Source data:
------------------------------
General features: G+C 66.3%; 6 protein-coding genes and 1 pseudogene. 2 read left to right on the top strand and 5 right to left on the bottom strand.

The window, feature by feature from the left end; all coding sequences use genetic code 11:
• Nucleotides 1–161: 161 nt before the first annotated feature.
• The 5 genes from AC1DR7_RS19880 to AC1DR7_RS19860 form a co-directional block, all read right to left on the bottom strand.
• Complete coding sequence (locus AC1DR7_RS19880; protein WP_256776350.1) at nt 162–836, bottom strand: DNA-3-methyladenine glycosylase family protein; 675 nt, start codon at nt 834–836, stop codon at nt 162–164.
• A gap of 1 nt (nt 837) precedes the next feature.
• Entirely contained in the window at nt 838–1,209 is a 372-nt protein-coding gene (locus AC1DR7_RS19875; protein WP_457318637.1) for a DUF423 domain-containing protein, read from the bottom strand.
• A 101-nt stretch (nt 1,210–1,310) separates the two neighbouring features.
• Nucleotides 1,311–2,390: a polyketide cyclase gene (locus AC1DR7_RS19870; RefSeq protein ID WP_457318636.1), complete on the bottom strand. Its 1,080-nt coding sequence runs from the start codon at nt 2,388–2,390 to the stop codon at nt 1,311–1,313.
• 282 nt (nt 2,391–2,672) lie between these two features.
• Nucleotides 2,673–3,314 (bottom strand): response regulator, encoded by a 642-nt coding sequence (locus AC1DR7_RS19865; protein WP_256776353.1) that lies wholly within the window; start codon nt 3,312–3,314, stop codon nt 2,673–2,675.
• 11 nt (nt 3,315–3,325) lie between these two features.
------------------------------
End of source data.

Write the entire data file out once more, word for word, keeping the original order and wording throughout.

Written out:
General features: G+C 66.3%; 6 protein-coding genes and 1 pseudogene. 2 read left to right on the top strand and 5 right to left on the bottom strand.

The window, feature by feature from the left end; all coding sequences use genetic code 11:
• Nucleotides 1–161: 161 nt before the first annotated feature.
• The 5 genes from AC1DR7_RS19880 to AC1DR7_RS19860 form a co-directional block, all read right to left on the bottom strand.
• Complete coding sequence (locus AC1DR7_RS19880; protein WP_256776350.1) at nt 162–836, bottom strand: DNA-3-methyladenine glycosylase family protein; 675 nt, start codon at nt 834–836, stop codon at nt 162–164.
• A gap of 1 nt (nt 837) precedes the next feature.
• Entirely contained in the window at nt 838–1,209 is a 372-nt protein-coding gene (locus AC1DR7_RS19875; protein WP_457318637.1) for a DUF423 domain-containing protein, read from the bottom strand.
• A 101-nt stretch (nt 1,210–1,310) separates the two neighbouring features.
• Nucleotides 1,311–2,390: a polyketide cyclase gene (locus AC1DR7_RS19870; RefSeq protein ID WP_457318636.1), complete on the bottom strand. Its 1,080-nt coding sequence runs from the start codon at nt 2,388–2,390 to the stop codon at nt 1,311–1,313.
• 282 nt (nt 2,391–2,672) lie between these two features.
• Nucleotides 2,673–3,314 (bottom strand): response regulator, encoded by a 642-nt coding sequence (locus AC1DR7_RS19865; protein WP_256776353.1) that lies wholly within the window; start codon nt 3,312–3,314, stop codon nt 2,673–2,675.
• 11 nt (nt 3,315–3,325) lie between these two features.